MAO B activity (nmole benzaldehyde/mg protein per hr) in brain mitochondria of the animals studied. “*” corresponds to statistically significant difference (p<0.05) from group 1; “#” corresponds to statistically ...

Table 3 contains the results of chemilumines-cence analysis of Fe2+-induced oxidation of lip-ids in brain samples from several experimental groups. It is seen that the Group 3 animals (sham-operated and 3-NPA treated) did not differ from Groups 1 and 2. At the same time, Groups 4 and 5 rats were characterized by an elevated level of hydroperoxides, a shortened lag-period of oxidation and a dramatic increase in the rate of oxidation compared to the animals in Groups 1 and 2. For Group 5 rats, these parameters were much more pronounced which was consistent with the stronger suffering of these animals under the combined damage induced by both ischemia and 3-NPA. This data indicates more pronounced symptoms in these rats (see Figure 1).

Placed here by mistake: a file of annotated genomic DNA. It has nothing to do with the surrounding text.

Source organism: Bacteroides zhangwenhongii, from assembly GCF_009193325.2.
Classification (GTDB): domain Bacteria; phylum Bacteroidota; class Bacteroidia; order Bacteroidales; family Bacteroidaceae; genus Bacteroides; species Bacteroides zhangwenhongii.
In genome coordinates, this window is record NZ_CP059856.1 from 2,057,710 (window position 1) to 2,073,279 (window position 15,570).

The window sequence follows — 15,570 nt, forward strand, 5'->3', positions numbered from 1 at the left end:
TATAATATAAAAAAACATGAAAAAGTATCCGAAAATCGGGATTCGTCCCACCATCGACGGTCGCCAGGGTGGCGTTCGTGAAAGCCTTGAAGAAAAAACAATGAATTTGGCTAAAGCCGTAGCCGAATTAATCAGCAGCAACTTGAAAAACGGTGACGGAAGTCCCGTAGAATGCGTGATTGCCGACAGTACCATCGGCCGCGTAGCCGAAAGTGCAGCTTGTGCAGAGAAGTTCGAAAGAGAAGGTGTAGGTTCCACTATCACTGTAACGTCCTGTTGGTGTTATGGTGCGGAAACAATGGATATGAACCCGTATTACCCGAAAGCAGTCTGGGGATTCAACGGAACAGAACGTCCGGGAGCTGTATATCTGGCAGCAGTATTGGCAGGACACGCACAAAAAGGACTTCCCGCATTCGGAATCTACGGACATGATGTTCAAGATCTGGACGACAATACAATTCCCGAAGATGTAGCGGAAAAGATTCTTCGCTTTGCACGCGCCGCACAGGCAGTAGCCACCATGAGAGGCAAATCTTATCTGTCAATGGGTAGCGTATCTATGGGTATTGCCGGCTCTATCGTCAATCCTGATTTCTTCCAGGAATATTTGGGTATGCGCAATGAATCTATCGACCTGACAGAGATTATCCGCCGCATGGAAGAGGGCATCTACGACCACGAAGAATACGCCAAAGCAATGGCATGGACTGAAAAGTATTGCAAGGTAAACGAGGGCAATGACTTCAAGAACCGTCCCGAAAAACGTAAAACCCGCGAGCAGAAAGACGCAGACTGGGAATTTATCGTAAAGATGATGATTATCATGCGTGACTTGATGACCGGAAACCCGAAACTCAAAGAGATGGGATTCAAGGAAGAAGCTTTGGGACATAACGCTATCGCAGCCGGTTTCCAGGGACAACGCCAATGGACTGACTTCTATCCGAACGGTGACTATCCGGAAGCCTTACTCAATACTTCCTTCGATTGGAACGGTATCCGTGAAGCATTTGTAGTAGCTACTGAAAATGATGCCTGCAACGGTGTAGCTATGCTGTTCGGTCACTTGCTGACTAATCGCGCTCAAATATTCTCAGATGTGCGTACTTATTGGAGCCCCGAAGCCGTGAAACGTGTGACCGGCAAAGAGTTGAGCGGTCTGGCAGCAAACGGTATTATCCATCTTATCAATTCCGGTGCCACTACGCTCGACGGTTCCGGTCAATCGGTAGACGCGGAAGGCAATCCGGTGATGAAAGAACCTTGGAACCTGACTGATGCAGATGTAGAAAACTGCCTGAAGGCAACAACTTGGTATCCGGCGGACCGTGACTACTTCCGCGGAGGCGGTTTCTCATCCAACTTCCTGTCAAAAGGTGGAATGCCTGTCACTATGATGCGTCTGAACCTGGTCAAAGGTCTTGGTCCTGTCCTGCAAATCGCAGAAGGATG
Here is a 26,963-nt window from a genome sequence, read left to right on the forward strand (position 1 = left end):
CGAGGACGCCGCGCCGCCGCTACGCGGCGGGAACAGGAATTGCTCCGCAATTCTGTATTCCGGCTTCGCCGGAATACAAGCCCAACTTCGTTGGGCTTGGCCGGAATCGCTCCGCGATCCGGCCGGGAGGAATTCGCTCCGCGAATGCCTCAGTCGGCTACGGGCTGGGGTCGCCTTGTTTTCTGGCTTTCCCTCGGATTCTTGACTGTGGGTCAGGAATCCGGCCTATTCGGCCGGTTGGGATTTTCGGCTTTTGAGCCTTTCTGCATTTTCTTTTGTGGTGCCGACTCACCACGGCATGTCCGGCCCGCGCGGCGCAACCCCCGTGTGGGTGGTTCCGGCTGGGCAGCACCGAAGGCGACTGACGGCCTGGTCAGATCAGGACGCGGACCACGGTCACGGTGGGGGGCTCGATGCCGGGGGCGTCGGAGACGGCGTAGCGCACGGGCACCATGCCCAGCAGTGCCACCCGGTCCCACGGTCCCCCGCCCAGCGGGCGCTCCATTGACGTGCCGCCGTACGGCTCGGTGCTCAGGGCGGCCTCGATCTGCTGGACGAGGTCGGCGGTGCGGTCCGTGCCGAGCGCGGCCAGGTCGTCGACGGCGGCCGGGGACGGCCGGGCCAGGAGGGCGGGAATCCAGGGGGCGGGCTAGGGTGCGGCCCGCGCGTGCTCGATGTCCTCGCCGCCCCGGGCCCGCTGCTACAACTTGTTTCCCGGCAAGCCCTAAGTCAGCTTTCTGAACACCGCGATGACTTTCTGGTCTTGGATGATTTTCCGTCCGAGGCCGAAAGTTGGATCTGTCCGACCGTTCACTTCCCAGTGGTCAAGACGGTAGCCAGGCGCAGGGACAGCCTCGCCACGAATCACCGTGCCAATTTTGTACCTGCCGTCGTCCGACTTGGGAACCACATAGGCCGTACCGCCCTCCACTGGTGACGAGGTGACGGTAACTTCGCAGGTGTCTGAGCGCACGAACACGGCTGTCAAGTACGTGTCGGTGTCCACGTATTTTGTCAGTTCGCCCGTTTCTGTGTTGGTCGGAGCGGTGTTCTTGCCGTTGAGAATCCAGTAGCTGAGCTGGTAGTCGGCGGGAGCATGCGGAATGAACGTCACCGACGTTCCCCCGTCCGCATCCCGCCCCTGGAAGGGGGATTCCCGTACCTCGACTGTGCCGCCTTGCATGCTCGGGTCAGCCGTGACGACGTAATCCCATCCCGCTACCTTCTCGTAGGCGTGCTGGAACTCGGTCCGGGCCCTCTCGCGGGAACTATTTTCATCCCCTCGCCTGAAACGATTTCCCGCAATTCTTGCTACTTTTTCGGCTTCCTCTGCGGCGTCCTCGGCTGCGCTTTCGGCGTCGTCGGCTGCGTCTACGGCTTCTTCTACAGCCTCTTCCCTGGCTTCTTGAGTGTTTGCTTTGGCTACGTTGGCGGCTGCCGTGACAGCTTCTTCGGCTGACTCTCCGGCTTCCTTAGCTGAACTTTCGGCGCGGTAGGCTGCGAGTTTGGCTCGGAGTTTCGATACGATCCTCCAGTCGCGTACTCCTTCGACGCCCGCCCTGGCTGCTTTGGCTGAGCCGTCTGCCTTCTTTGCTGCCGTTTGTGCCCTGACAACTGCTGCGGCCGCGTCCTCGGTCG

Table 3
Parameters of Fe2+-induced oxidation of brain homogenate of the animals studied

Group 6 animals being treated with both 3-NPA and carnosine did not significantly differ statistically from the Groups 1 and 2 animals (intact and sham-operated) while for these animals the slightly increased level of lipid hydroperoxides was found. This data proves that carnosine compensates to the antioxidant stability of the brain exhausted by the combined action of experimental ischemia and 3-NPA. This conclusion is in total agreement with the positive effect of carnosine on neurological symptoms (Figure 1) and the viability (Table 2) of the animals.